Social Development and PovertyFinanceSocial Development and Poverty, WaterEconomicsHealthEconomicsEconomicsFinance, TradeFinanceEconomics
By Guanghua Wan. Posted September 4, 2015
On 25–27 September, less than 3 weeks from now, heads of state of 192 nations will sign up for the Sustainable Development Goals (SDGs) which will succeed the Millennium Development Goals (MDGs) as the new global development agenda. Notwithstanding such an important change, poverty eradication will remain the most important goal and Asia is expected to continue its dominant role in attaining this goal for the world. Read more.
Domestic banking crises often originate in the real estate sector. Therefore, one might conclude that mortgage lending is negative for financial stability. However, in normal (noncrisis) periods, mortgage lending may actually contribute to financial stability. This is because mortgage loans have different risk properties from other bank assets such as commercial loans, so having some share of mortgage loans in a bank’s portfolio tends to diversify the risk of that portfolio. Also, because individual mortgage loans are small, they do not contribute much to systemic risk, except in periods of real estate bubbles (IMF 2006). Read more.
By Arup Chatterjee. Posted August 27, 2015
Over the past few weeks, South Asian countries have been suffering torrential rains and devastating floods and landslides, exacerbated by Cyclone Komen, leaving over 100 dead and over a million displaced from Pakistan to Myanmar. The annual monsoon season in the region, normally a lifeline for farmers, this year resulted in floods that have caused severe damage to crops. Read more.
By Shang-Jin Wei. Posted August 14, 2015
After many decades of driving regional growth, the economy of the People’s Republic of China (PRC) is now slowing down, and this is likely going to have a noticeable effect on the world economy and especially globally integrated economies in developing Asia. Read more.
Universal health coverage (UHC) has become a key agenda of policy makers in many countries. According to the definition of the World Health Organization (2010), UHC is the goal that “all people have access to health services and do not suffer financial hardship in paying for them.” In most developing countries, the goal of UHC is not easy to reach due to the fact that large, resource-poor populations have limited access to health services. Given that resource-poor people cannot afford out-of-pocket health expenditures, or can only afford them by sacrificing other priorities, a health financing system where people are required to pay for use directly is one of the major barriers to reaching UHC. Although cost sharing is necessary to prevent the overutilization of health services arising from the potential problem of moral hazard, universal coverage is more likely to be reached when the out-of-pocket ratio for direct payment is sufficiently low. Read more.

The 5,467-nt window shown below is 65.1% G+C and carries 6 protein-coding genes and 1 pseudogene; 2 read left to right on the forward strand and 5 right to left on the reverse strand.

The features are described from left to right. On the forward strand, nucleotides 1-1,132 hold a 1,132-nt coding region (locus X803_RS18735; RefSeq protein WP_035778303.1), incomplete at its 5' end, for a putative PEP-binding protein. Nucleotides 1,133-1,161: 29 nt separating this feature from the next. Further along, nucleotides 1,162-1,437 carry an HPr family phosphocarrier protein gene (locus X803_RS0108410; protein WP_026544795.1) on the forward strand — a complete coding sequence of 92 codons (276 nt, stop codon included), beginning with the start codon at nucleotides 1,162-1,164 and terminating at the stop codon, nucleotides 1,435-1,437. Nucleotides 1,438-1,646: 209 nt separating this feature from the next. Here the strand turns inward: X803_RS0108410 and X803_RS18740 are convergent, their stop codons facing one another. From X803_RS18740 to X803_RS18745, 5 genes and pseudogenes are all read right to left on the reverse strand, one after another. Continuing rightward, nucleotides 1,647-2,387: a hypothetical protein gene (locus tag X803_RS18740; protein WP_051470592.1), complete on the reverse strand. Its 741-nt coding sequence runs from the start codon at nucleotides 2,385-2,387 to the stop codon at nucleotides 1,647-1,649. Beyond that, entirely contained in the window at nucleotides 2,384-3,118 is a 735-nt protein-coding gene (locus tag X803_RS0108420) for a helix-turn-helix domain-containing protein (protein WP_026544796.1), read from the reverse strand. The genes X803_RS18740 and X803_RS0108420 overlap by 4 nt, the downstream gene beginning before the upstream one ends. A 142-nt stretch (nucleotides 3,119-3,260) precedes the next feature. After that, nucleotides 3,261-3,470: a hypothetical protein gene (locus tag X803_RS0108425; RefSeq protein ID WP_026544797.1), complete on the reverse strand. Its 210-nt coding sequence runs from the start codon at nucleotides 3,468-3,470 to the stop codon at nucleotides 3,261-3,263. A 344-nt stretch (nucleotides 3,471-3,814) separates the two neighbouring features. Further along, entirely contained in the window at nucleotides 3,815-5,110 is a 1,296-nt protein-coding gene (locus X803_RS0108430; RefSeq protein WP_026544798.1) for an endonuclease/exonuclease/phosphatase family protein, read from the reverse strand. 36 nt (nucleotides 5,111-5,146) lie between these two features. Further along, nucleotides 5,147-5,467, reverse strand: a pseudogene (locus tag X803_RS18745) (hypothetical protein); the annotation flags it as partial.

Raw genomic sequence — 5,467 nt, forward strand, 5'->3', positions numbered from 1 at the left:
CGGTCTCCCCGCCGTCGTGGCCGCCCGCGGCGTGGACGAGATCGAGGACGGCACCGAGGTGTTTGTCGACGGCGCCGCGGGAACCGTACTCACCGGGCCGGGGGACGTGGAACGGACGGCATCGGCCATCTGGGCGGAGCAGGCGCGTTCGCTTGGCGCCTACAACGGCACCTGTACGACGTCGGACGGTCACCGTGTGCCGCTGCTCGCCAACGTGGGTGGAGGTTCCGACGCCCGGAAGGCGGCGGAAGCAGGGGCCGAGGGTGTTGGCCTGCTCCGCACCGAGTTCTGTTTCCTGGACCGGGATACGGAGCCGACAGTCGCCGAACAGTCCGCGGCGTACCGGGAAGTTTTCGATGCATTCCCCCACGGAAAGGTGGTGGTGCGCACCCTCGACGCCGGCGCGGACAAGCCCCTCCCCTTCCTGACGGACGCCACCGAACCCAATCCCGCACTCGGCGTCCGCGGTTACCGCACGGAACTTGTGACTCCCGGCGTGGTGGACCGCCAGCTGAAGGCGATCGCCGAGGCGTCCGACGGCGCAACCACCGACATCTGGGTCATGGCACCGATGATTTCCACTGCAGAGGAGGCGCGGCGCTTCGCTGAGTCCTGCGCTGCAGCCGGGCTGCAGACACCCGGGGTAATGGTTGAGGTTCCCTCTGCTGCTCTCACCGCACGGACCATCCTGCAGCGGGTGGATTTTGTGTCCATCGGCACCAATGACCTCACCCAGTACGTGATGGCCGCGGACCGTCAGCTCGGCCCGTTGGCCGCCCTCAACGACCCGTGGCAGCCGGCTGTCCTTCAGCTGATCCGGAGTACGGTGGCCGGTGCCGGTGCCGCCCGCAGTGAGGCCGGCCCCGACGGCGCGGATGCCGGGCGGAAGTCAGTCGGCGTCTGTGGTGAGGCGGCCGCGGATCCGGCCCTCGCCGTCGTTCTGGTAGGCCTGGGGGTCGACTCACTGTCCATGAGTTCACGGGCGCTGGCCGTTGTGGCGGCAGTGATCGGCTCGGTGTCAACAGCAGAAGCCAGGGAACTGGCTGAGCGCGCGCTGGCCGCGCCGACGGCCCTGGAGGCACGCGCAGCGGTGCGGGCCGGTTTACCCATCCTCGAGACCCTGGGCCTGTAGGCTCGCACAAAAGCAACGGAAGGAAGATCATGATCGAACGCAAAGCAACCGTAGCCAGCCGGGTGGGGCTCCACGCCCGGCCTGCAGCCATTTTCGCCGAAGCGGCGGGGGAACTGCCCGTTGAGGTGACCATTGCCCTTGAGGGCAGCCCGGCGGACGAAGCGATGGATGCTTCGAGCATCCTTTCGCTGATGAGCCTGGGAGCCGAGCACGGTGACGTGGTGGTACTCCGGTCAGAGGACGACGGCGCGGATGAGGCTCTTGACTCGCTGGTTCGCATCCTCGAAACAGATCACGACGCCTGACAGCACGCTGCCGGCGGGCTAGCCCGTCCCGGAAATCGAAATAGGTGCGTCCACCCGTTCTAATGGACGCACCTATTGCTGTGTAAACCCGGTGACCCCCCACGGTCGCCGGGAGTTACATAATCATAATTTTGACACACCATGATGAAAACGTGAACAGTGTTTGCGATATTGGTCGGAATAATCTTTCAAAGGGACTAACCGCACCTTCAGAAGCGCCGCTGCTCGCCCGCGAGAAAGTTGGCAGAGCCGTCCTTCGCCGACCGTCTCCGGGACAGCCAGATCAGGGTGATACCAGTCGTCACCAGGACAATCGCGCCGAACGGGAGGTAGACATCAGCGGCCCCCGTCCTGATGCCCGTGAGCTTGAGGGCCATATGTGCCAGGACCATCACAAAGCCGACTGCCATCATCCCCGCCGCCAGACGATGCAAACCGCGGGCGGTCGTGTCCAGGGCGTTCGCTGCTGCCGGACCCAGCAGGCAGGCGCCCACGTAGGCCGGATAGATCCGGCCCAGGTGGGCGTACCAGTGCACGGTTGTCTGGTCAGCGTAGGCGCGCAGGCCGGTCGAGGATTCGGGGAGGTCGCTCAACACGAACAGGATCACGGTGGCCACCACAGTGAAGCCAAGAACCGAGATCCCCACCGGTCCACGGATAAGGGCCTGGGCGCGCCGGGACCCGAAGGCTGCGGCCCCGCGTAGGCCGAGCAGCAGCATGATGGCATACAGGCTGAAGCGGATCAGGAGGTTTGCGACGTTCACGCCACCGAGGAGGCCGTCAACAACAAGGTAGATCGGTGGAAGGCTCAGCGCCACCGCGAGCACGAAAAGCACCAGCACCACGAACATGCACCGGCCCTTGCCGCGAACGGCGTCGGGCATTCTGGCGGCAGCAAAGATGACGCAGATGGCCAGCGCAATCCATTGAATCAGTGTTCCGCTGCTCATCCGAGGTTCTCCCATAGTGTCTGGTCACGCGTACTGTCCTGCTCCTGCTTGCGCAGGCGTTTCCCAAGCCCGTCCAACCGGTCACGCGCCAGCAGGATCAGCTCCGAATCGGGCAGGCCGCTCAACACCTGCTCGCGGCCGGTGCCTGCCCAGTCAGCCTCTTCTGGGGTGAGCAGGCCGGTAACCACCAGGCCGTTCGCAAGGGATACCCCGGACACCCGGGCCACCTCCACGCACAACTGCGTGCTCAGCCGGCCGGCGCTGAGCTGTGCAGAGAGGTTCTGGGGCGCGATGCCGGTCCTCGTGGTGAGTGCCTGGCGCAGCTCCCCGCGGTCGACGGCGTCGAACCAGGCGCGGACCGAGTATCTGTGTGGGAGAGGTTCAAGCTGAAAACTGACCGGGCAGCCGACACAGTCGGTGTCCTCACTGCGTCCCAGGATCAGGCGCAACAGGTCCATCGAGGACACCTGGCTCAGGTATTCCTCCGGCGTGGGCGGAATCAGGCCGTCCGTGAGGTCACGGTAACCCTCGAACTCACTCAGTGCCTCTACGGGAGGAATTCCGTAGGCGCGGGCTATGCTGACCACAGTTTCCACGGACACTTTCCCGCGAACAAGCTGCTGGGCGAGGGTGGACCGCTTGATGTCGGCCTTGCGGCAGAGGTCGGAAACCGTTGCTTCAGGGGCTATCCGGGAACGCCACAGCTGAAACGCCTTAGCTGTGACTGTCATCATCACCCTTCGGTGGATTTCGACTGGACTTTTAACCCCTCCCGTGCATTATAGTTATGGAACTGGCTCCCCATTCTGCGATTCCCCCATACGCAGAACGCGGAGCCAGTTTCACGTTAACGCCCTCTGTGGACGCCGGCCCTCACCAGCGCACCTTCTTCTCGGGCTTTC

By Naoyuki Yoshino, Farhad Taghizadeh-Hesary, Phadet Charoensivakorn and Baburam Niraula. Posted July 31, 2015
Small and medium-sized enterprises (SMEs) play a significant role in the Thai economy. In 2012 there were 2.7 million SMEs in Thailand (see Figure 1) comprising 98.5% of total enterprises. In the same year, SMEs accounted for 37.0% of gross domestic product (GDP) and 80.4% of the workforce. Thai SMEs also contributed to 28.8% of total exports and 31.9% of total imports by value in 2012. Read more.
By Thiam Hee Ng. Posted July 23, 2015
After years of smooth sailing through calm market conditions, bond markets in East Asia are navigating through stormier weather. Data from the supplement to the 2015 Asian Development Outlook released this week shows that weaker growth in the United States and the People’s Republic of China (PRC) has weighed down overall regional growth. Read more.
By Garth Taylor. Posted July 15, 2015
When viewed through the lens of trade deals negotiated with the Association of Southeast Asian Nations (ASEAN), Australia, and the Trans-Pacific Partnership (TPP), Japan has shown recent willingness to engage in global free trade. However, is there any indication that these deals are striking a chord where it matters most, with Japan’s services sector, which comprises 70% of its economic activity? Read more.
The global financial crisis of 2007–2009 underlined the need for central banks and financial regulators to take a macroprudential perspective on financial risk, i.e., to monitor and regulate the buildup of systemic financial risk in the economy as a whole, as opposed to simply monitoring the condition of individual financial institutions (microprudential regulation). This has been highlighted in numerous reports, e.g., G30 (2009), IMF (2009), Brunnermeier et al. (2009), and TdLG (2009). The regulatory response to this in advanced economies, under the guidance of the G20 and the Financial Stability Board, has tended to focus on strengthening the liability side of banks’ balance sheets by enforcing stricter capital adequacy requirements, including the introduction of a countercyclical buffer and the introduction of liquidity requirements (see, e.g., BIS 2010a). Read more.
By Farhad Taghizadeh-Hesary, Naoyuki Yoshino, Majid Mohammadi Hossein Abadi and Rosa Farboudmanesh. Posted June 26, 2015
In recent years, the sharp increase in oil prices that began in 2001 and the two sharp declines that followed in 2008, due to the subprime mortgage crisis, and at the end of 2014–early 2015 have renewed interest in the effects of oil prices on the macro economy. Most recently, the price of oil has more than halved in a period of less than 5 months since September 2014. After nearly 5 years of stability, the price of a barrel of Brent crude oil in Europe fell from over $100 per barrel in September 2014, to below $46 per barrel in January 2015. Read more.
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